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Epidemiol Infect. 2013 Jun;141(6):1244-52. doi: 10.1017/S0950268812001859. Epub 2012 Aug 30.

Nationwide outbreak of Salmonella Montevideo infections associated with contaminated imported black and red pepper: warehouse membership cards provide critical clues to identify the source.

Author information

1
Epidemic Intelligence Service assigned to the Division of Foodborne, Waterborne and Environmental Diseases, Centers for Disease Control and Prevention, Atlanta, GA, USA. lax2@cdc.gov

Abstract

In November 2009, we initiated a multistate investigation of Salmonella Montevideo infections with pulsed-field gel electrophoresis pattern JIXX01.0011. We identified 272 cases in 44 states with illness onset dates ranging from 1 July 2009 to 14 April 2010. To help generate hypotheses, warehouse store membership card information was collected to identify products consumed by cases. These records identified 19 ill persons who purchased company A salami products before onset of illness. A case-control study was conducted. Ready-to-eat salami consumption was significantly associated with illness (matched odds ratio 8·5, 95% confidence interval 2·1-75·9). The outbreak strain was isolated from company A salami products from an environmental sample from one manufacturing plant, and sealed containers of black and red pepper at the facility. This outbreak illustrates the importance of using membership card information to assist in identifying suspect vehicles, the potential for spices to contaminate ready-to-eat products, and preventing raw ingredient contamination of these products.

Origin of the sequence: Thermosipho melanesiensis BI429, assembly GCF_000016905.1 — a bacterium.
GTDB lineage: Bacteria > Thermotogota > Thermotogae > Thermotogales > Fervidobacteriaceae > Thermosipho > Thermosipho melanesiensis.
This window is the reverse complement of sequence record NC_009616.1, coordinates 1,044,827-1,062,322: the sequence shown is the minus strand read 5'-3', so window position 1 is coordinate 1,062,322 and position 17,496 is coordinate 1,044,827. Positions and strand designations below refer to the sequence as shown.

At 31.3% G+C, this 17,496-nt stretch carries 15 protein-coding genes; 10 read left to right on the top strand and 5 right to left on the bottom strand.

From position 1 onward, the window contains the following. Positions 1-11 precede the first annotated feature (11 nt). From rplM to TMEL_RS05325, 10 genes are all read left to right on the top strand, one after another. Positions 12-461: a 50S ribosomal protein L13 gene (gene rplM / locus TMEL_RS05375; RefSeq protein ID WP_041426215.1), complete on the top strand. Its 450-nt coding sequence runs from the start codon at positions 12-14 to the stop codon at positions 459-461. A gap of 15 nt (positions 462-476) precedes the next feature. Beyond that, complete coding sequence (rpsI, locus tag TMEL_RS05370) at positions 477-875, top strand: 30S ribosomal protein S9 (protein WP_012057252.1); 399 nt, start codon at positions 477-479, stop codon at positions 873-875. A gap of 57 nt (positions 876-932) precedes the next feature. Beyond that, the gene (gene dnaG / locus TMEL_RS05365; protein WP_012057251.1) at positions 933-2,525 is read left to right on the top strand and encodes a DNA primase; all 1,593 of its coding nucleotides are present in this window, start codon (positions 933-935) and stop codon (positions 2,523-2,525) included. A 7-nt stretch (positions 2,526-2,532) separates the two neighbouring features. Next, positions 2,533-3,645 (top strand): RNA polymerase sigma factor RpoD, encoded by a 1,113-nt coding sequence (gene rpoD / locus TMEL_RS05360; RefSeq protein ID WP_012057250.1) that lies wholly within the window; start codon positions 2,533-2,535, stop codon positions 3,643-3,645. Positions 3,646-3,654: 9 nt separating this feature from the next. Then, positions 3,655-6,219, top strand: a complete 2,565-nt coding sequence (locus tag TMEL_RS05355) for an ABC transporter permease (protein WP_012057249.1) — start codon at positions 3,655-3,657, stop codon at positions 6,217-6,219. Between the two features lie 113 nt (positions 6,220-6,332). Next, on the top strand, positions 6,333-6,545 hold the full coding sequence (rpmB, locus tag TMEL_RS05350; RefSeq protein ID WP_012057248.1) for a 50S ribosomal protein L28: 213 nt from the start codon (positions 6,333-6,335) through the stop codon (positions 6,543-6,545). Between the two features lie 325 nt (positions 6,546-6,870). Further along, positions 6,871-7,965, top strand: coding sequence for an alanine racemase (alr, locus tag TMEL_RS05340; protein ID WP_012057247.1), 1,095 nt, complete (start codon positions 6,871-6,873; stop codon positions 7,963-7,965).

PMID:
23200262
PMCID:
PMC3640547
DOI:
10.1017/S0950268812001859
[Indexed for MEDLINE]
Free PMC Article
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